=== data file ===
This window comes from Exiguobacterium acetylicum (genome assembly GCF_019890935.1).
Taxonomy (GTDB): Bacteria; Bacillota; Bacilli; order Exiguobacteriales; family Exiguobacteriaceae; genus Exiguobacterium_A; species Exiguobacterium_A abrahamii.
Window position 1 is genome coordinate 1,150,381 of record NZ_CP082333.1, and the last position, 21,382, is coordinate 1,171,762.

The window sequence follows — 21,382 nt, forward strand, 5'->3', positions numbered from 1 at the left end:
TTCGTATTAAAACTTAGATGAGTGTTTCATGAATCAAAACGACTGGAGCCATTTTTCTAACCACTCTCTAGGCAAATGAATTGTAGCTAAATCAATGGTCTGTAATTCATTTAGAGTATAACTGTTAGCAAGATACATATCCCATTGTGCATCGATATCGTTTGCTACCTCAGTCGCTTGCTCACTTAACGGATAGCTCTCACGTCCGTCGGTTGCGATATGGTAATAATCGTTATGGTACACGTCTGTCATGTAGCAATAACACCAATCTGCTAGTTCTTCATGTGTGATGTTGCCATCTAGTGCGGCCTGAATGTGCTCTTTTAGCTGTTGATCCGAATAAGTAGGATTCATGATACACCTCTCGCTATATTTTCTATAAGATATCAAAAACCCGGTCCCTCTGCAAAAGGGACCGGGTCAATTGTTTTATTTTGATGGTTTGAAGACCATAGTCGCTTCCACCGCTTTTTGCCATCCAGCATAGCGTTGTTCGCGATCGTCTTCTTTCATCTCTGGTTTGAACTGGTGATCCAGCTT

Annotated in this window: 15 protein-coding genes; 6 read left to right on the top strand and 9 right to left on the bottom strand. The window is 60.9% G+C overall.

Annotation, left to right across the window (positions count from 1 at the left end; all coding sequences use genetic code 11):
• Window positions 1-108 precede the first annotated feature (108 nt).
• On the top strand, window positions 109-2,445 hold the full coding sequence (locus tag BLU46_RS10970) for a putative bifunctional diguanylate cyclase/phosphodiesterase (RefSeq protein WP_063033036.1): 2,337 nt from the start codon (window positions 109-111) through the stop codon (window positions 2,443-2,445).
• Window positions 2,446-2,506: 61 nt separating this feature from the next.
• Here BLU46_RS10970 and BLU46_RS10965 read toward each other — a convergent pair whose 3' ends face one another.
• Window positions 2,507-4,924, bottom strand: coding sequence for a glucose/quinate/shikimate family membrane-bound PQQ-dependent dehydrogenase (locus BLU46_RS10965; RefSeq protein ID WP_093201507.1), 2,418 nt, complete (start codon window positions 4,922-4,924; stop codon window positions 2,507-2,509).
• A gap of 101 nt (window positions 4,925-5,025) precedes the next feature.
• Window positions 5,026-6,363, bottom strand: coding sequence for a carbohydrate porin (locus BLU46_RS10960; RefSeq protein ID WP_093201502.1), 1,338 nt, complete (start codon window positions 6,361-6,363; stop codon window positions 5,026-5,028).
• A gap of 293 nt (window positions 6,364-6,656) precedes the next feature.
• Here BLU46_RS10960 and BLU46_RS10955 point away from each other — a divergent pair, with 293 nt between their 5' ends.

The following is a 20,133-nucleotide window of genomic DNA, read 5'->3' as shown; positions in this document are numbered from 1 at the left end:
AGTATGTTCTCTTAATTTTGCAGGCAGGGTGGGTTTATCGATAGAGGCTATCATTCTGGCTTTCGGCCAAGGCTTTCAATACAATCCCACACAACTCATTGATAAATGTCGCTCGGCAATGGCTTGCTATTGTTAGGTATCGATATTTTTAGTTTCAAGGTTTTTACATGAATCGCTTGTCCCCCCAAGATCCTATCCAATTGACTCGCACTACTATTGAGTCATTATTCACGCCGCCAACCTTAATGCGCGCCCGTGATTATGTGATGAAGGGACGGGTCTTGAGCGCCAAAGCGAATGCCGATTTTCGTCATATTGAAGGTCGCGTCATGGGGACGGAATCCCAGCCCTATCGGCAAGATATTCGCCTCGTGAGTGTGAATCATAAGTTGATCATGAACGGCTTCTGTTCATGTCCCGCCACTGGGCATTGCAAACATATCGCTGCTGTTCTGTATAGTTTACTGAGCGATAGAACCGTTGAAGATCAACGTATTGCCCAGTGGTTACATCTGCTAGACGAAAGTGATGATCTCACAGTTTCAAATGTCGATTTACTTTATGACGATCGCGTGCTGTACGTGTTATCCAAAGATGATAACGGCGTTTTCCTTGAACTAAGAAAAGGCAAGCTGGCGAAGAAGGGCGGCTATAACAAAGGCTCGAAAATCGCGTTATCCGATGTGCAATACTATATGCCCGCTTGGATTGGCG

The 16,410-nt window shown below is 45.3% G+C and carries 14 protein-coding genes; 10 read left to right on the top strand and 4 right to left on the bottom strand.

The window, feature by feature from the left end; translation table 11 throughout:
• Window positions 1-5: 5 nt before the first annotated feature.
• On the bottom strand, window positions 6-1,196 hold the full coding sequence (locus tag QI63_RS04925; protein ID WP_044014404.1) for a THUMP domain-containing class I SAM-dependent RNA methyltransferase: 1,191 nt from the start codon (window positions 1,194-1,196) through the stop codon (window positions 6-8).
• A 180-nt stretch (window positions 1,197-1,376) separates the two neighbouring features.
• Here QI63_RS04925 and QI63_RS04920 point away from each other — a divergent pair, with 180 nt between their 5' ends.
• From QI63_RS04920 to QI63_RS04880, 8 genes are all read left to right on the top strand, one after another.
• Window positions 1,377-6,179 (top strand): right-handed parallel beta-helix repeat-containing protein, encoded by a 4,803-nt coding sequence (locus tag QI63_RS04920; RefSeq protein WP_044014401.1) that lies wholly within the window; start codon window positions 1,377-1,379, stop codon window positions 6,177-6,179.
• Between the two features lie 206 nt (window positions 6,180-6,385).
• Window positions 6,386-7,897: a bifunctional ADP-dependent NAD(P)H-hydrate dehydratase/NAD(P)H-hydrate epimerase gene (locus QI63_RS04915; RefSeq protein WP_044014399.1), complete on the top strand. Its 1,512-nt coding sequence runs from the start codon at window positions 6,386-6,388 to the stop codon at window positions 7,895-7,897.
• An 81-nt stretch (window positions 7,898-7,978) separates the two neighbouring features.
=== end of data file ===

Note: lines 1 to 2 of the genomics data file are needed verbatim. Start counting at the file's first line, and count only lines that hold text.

This window comes from Exiguobacterium acetylicum (genome assembly GCF_019890935.1).
Taxonomy (GTDB): Bacteria; Bacillota; Bacilli; order Exiguobacteriales; family Exiguobacteriaceae; genus Exiguobacterium_A; species Exiguobacterium_A abrahamii.